However reading the DNA is only part of the problem that has to be solved before we can make best use of this technology. The DNA sequences are just anonymous strings of bases until they are assigned a function. Fortunately we know the sequences and function of many thousands of genes so we can compare all new genes to these sequences in the hope of finding a match and therefore finding out what each new gene does - if it has the same sequence as a gene with a known function then the chances are it also has that function. This is a process known as annotation.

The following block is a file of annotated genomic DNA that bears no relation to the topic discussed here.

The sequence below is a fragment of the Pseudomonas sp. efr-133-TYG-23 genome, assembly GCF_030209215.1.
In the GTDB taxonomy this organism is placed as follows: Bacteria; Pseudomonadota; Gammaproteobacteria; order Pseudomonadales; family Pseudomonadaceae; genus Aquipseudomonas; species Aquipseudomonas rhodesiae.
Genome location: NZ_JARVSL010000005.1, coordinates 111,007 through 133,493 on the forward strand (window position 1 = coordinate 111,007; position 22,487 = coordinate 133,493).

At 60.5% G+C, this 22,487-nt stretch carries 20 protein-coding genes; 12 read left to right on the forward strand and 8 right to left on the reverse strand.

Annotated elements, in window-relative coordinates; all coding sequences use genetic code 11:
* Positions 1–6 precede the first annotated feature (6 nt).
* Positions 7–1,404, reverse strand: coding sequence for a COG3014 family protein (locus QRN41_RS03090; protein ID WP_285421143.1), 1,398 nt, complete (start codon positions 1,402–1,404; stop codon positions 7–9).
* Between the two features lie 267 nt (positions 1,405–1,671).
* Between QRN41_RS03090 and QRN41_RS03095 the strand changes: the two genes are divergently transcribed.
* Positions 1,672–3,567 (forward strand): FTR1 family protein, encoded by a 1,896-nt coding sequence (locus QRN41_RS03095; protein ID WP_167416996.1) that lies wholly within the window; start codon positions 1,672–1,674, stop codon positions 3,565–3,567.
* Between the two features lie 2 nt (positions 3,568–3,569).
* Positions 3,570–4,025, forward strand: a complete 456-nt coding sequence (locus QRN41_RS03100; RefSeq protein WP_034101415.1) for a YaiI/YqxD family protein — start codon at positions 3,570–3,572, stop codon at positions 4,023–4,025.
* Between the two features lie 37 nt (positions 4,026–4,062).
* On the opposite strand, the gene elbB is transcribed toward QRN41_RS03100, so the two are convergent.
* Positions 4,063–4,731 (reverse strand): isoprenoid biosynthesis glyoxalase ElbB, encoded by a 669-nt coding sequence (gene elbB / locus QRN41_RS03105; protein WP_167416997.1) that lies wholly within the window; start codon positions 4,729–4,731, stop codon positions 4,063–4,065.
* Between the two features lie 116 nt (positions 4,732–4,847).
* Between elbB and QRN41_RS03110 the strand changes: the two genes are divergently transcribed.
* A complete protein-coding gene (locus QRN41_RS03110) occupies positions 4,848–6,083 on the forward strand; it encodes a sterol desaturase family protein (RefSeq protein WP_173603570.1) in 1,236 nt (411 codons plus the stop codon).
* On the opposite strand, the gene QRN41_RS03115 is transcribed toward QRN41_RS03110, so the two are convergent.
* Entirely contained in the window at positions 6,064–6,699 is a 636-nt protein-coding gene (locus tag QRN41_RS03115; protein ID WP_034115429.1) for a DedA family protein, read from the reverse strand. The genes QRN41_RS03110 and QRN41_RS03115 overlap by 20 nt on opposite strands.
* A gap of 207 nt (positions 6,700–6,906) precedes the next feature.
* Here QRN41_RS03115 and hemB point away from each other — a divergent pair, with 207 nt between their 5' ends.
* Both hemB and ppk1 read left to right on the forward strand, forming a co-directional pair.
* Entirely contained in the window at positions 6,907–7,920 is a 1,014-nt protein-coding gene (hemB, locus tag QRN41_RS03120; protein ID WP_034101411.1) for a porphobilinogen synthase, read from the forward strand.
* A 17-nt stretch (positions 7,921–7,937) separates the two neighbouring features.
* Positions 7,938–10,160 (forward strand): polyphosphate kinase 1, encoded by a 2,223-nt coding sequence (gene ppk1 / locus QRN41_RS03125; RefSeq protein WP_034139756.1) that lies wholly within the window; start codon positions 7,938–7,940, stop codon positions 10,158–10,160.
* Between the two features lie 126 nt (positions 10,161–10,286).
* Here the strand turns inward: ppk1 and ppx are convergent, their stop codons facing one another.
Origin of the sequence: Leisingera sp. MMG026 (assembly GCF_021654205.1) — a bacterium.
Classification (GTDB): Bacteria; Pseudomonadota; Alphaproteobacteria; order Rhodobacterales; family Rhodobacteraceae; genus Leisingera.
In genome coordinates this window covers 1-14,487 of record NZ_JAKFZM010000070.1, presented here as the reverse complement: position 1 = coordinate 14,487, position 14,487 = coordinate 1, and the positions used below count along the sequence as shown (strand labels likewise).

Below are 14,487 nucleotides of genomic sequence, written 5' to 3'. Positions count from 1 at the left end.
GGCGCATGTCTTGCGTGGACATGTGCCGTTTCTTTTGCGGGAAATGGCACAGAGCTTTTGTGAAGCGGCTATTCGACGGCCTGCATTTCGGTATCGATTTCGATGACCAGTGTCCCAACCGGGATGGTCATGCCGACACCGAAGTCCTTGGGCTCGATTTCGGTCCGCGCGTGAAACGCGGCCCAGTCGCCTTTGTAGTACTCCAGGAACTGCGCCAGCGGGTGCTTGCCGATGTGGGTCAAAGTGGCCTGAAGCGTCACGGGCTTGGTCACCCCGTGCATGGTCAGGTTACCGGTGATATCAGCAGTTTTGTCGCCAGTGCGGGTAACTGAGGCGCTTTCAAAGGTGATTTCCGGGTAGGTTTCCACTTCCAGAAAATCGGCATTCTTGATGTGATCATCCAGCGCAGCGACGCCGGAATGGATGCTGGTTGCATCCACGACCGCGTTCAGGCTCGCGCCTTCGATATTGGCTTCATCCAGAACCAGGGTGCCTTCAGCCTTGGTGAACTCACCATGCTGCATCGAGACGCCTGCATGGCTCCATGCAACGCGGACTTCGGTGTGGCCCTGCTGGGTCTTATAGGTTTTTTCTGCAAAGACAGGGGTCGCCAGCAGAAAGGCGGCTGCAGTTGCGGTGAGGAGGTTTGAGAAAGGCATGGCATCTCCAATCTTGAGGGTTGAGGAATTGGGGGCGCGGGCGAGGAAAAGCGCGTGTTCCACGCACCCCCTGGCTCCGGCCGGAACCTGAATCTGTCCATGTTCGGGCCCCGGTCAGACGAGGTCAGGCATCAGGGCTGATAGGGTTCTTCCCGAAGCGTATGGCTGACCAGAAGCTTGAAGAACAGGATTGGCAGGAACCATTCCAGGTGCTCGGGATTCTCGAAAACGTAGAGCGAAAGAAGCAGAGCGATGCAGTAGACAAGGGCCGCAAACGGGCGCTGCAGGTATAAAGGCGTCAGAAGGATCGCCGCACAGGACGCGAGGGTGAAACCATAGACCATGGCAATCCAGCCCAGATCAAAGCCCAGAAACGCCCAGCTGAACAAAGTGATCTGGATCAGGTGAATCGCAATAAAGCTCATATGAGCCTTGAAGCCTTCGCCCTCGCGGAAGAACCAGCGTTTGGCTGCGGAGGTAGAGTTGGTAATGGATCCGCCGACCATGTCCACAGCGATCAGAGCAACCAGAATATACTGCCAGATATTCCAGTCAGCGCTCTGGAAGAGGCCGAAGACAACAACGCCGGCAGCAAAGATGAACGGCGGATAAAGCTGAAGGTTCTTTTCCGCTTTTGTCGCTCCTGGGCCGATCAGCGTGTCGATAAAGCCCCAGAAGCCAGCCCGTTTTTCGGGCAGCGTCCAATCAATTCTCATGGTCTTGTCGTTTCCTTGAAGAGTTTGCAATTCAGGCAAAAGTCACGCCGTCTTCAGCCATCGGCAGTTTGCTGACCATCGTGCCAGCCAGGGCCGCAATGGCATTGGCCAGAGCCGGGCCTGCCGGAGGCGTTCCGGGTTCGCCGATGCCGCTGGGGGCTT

Once we can assign a function to most genes we can arrange them in likely metabolic pathways so that we can start to work out how each organism works! It will be some time before we can actually do this but annotation is a big step to the desired end.
This recent publication shows that annotation has been successfully achieved for several of the most important Aspergillus genomes; fumigatus, nidulans, niger and oryzae, and the annotation has largely been validated manually which is still the best guarantor of quality. This represents another large step forward on Aspergillus research, the use of Aspergillus for industrial processes & food, and our understanding of the human health issues associated with this ubiquitous fungus